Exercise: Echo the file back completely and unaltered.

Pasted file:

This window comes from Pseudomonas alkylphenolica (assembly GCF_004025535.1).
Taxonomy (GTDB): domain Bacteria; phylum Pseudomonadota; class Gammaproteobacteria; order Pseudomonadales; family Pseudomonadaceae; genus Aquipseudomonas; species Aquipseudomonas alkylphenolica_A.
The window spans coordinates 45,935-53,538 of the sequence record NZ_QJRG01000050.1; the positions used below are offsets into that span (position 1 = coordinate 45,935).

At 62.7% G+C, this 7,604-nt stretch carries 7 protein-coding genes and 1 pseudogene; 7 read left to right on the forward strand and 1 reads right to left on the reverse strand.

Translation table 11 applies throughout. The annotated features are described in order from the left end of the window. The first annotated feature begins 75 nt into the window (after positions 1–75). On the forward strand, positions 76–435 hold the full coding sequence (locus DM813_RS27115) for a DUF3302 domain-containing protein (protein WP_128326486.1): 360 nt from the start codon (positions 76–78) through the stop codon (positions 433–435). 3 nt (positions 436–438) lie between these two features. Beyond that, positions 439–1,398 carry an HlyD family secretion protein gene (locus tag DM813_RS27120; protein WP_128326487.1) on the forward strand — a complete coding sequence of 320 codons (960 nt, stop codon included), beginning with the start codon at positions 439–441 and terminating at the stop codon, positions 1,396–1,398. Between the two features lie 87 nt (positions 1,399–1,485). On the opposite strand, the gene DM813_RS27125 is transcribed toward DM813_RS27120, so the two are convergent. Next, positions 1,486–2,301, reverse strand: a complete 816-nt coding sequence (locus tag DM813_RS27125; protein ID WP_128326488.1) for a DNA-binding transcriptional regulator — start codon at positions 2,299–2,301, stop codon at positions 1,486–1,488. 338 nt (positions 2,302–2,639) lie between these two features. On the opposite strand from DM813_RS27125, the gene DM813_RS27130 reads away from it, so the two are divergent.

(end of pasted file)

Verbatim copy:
This window comes from Pseudomonas alkylphenolica (assembly GCF_004025535.1).
Taxonomy (GTDB): domain Bacteria; phylum Pseudomonadota; class Gammaproteobacteria; order Pseudomonadales; family Pseudomonadaceae; genus Aquipseudomonas; species Aquipseudomonas alkylphenolica_A.
The window spans coordinates 45,935-53,538 of the sequence record NZ_QJRG01000050.1; the positions used below are offsets into that span (position 1 = coordinate 45,935).

At 62.7% G+C, this 7,604-nt stretch carries 7 protein-coding genes and 1 pseudogene; 7 read left to right on the forward strand and 1 reads right to left on the reverse strand.

Translation table 11 applies throughout. The annotated features are described in order from the left end of the window. The first annotated feature begins 75 nt into the window (after positions 1–75). On the forward strand, positions 76–435 hold the full coding sequence (locus DM813_RS27115) for a DUF3302 domain-containing protein (protein WP_128326486.1): 360 nt from the start codon (positions 76–78) through the stop codon (positions 433–435). 3 nt (positions 436–438) lie between these two features. Beyond that, positions 439–1,398 carry an HlyD family secretion protein gene (locus tag DM813_RS27120; protein WP_128326487.1) on the forward strand — a complete coding sequence of 320 codons (960 nt, stop codon included), beginning with the start codon at positions 439–441 and terminating at the stop codon, positions 1,396–1,398. Between the two features lie 87 nt (positions 1,399–1,485). On the opposite strand, the gene DM813_RS27125 is transcribed toward DM813_RS27120, so the two are convergent. Next, positions 1,486–2,301, reverse strand: a complete 816-nt coding sequence (locus tag DM813_RS27125; protein ID WP_128326488.1) for a DNA-binding transcriptional regulator — start codon at positions 2,299–2,301, stop codon at positions 1,486–1,488. 338 nt (positions 2,302–2,639) lie between these two features. On the opposite strand from DM813_RS27125, the gene DM813_RS27130 reads away from it, so the two are divergent.